Democrat Doug Jones defeated Roy Moore in Alabama’s Senate race, narrowing the Republican majority and handing the president a major political setback.
Attacks on the special counsel aren’t about misconduct—instead, they’re aimed at discrediting the very idea of professionalism.
The Arizona Republican resigned after acknowledging that he asked staffers to serve as surrogates for his children. The women reportedly felt he may have been propositioning them for sex.
There’s not yet any evidence that an FBI agent’s anti-Trump texts prejudiced his work—nor is eliminating political views from the bureau’s ranks possible or desirable.
A whistleblower alleges that the former national-security adviser promised that sanctions on Russia would be “ripped up.”
The timing and circumstances of Trump’s Jerusalem announcement suggest he might be the latest president to view a splashy overseas maneuver as a solution to domestic political woes.
A month after the first allegations of sexual misconduct against the U.S. Senate hopeful in Alabama, the GOP steps down from the moral high ground.
The former national-security adviser pleads guilty to making false statements, and is now cooperating with the special counsel’s investigation.
There’s no clear pattern to the disparate trajectories of Al Franken, John Conyers, Joe Barton, and Roy Moore.
In reportedly replacing Secretary of State Rex Tillerson with CIA Director Mike Pompeo, the president once again opts to move around aides rather than bring in fresh blood—or address underlying problems.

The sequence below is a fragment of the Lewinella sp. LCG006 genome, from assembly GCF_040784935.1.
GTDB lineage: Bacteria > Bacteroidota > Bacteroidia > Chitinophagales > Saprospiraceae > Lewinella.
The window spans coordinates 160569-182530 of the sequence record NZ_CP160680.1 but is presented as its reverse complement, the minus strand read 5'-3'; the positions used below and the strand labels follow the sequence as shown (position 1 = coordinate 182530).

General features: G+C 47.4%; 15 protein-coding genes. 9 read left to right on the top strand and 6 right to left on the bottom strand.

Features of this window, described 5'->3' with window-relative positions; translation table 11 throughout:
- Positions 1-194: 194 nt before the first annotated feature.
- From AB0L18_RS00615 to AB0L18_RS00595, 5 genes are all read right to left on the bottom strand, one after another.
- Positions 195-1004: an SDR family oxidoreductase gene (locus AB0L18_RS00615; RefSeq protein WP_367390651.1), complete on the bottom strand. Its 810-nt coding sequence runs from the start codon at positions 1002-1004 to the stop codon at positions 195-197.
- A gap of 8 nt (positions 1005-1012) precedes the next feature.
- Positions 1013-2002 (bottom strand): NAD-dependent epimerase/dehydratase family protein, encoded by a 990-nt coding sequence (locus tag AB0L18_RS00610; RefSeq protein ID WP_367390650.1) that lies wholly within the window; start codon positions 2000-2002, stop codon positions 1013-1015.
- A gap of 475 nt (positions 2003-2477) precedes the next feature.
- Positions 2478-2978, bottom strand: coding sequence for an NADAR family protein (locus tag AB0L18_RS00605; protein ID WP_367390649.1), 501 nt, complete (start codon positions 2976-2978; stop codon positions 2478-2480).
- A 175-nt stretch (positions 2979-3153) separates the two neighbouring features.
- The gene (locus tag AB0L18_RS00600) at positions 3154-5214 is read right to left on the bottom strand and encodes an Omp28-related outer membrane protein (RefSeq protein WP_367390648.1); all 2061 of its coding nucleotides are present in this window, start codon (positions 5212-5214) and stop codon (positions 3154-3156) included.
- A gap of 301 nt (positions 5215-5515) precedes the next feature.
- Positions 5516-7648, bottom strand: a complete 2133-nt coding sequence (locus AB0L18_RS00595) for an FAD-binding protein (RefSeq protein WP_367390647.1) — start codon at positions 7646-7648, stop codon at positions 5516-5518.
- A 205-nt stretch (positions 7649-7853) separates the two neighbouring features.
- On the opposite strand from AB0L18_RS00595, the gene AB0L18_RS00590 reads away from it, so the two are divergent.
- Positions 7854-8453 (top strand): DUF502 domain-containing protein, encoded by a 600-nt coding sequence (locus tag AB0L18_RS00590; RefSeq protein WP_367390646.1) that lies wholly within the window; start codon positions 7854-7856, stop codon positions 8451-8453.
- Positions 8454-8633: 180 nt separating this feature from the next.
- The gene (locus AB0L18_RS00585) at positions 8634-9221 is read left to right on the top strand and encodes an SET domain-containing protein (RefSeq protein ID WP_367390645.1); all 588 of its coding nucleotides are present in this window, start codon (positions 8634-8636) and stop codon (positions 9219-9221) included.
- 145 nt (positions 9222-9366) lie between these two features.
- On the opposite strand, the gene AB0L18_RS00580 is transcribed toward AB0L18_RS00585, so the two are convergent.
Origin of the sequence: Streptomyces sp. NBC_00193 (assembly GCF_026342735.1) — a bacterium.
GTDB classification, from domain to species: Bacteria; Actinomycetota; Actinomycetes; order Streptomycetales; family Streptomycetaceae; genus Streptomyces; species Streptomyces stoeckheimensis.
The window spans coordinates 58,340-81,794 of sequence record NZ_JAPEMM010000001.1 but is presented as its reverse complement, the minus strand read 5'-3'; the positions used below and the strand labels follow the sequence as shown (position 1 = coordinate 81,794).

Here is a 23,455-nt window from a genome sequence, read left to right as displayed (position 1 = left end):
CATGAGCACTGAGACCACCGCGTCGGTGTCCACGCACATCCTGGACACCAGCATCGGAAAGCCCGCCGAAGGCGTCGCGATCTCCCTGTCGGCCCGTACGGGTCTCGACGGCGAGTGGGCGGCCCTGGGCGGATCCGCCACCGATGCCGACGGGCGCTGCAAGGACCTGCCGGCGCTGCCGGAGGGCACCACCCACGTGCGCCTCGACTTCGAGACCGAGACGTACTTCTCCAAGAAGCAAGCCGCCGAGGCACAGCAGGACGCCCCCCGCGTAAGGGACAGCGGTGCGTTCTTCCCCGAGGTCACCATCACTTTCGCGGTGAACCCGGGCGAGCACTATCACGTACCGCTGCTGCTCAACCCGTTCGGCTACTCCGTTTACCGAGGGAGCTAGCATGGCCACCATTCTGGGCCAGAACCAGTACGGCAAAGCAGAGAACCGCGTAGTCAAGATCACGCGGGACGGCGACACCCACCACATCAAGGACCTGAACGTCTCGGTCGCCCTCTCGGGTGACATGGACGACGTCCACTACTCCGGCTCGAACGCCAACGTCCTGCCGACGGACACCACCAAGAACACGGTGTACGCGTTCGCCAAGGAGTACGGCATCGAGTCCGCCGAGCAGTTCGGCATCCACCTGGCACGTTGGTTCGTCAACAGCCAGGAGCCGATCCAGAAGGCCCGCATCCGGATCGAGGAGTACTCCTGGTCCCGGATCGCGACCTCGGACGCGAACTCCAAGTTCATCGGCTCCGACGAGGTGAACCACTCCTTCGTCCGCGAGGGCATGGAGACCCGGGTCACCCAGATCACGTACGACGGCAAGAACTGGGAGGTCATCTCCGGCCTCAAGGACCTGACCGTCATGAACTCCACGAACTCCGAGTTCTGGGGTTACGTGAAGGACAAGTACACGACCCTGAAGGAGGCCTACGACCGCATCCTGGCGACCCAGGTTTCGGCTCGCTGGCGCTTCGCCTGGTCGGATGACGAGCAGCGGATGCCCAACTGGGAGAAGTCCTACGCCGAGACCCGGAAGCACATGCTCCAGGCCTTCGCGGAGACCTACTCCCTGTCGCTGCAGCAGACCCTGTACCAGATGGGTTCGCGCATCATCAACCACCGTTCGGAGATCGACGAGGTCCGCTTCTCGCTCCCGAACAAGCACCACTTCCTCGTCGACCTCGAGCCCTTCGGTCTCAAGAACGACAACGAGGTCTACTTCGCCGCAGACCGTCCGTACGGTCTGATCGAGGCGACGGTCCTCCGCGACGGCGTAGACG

Once a civil-rights icon, the 88-year-old congressman now faces multiple allegations of harassment and calls for his resignation.
It’s no longer possible to pretend that President Trump is simply playing at bigotry, hypocrisy, and detachment from reality.
Democrats created an agency insulated from political institutions they no longer trust—and Trump seems determined to validate their fears.
The president jabbed at Elizabeth Warren using an offensive nickname during a White House event honoring World War II Navajo code talkers.
The president’s acceptance of Roy Moore’s denials, and his own reported doubts about the Access Hollywood tape, again raise questions about his relationship with empiricism.
Six in 10 Americans say they dread the topic coming up, but better to embrace the challenge than try to stave off the inevitable.
The president broke his silence on the Alabama U.S. Senate race, lending credence to the Republican’s denial of sexual-misconduct claims.
A report says Representative John Conyers settled a complaint in 2015, and his case is unlikely to be the last.
President Trump’s lawyer thinks the special counsel will conclude his work shortly after Thanksgiving and clear the president.
In demanding fulsome personal praise for helping get three UCLA basketball players out of jail, the president again conflates his personal role and his duties as president.